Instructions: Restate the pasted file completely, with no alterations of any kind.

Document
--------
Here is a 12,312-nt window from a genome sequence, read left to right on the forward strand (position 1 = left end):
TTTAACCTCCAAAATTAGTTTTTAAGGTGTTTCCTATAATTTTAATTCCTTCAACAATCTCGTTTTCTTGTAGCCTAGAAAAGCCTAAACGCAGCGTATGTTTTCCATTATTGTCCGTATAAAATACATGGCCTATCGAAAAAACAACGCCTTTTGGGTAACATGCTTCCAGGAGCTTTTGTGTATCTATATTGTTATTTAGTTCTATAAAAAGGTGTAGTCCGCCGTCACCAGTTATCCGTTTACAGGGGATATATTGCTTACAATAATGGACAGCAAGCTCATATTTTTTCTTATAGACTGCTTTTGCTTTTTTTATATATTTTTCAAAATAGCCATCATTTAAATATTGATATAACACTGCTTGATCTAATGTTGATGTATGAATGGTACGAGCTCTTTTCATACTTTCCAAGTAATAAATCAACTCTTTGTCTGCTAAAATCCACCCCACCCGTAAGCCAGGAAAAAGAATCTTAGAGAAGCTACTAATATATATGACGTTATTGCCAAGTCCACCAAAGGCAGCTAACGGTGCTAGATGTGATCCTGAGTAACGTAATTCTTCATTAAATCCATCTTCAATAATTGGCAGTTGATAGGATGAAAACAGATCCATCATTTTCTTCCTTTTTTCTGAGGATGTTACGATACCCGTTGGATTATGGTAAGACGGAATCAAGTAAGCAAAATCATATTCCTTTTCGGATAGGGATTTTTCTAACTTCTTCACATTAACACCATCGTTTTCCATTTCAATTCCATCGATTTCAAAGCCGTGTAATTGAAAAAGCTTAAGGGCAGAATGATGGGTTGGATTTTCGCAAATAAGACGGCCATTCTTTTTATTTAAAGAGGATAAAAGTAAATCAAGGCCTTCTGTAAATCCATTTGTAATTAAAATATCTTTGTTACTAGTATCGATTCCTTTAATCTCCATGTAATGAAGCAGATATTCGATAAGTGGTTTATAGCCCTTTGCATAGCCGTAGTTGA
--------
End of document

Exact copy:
Here is a 12,312-nt window from a genome sequence, read left to right on the forward strand (position 1 = left end):
TTTAACCTCCAAAATTAGTTTTTAAGGTGTTTCCTATAATTTTAATTCCTTCAACAATCTCGTTTTCTTGTAGCCTAGAAAAGCCTAAACGCAGCGTATGTTTTCCATTATTGTCCGTATAAAATACATGGCCTATCGAAAAAACAACGCCTTTTGGGTAACATGCTTCCAGGAGCTTTTGTGTATCTATATTGTTATTTAGTTCTATAAAAAGGTGTAGTCCGCCGTCACCAGTTATCCGTTTACAGGGGATATATTGCTTACAATAATGGACAGCAAGCTCATATTTTTTCTTATAGACTGCTTTTGCTTTTTTTATATATTTTTCAAAATAGCCATCATTTAAATATTGATATAACACTGCTTGATCTAATGTTGATGTATGAATGGTACGAGCTCTTTTCATACTTTCCAAGTAATAAATCAACTCTTTGTCTGCTAAAATCCACCCCACCCGTAAGCCAGGAAAAAGAATCTTAGAGAAGCTACTAATATATATGACGTTATTGCCAAGTCCACCAAAGGCAGCTAACGGTGCTAGATGTGATCCTGAGTAACGTAATTCTTCATTAAATCCATCTTCAATAATTGGCAGTTGATAGGATGAAAACAGATCCATCATTTTCTTCCTTTTTTCTGAGGATGTTACGATACCCGTTGGATTATGGTAAGACGGAATCAAGTAAGCAAAATCATATTCCTTTTCGGATAGGGATTTTTCTAACTTCTTCACATTAACACCATCGTTTTCCATTTCAATTCCATCGATTTCAAAGCCGTGTAATTGAAAAAGCTTAAGGGCAGAATGATGGGTTGGATTTTCGCAAATAAGACGGCCATTCTTTTTATTTAAAGAGGATAAAAGTAAATCAAGGCCTTCTGTAAATCCATTTGTAATTAAAATATCTTTGTTACTAGTATCGATTCCTTTAATCTCCATGTAATGAAGCAGATATTCGATAAGTGGTTTATAGCCCTTTGCATAGCCGTAGTTGA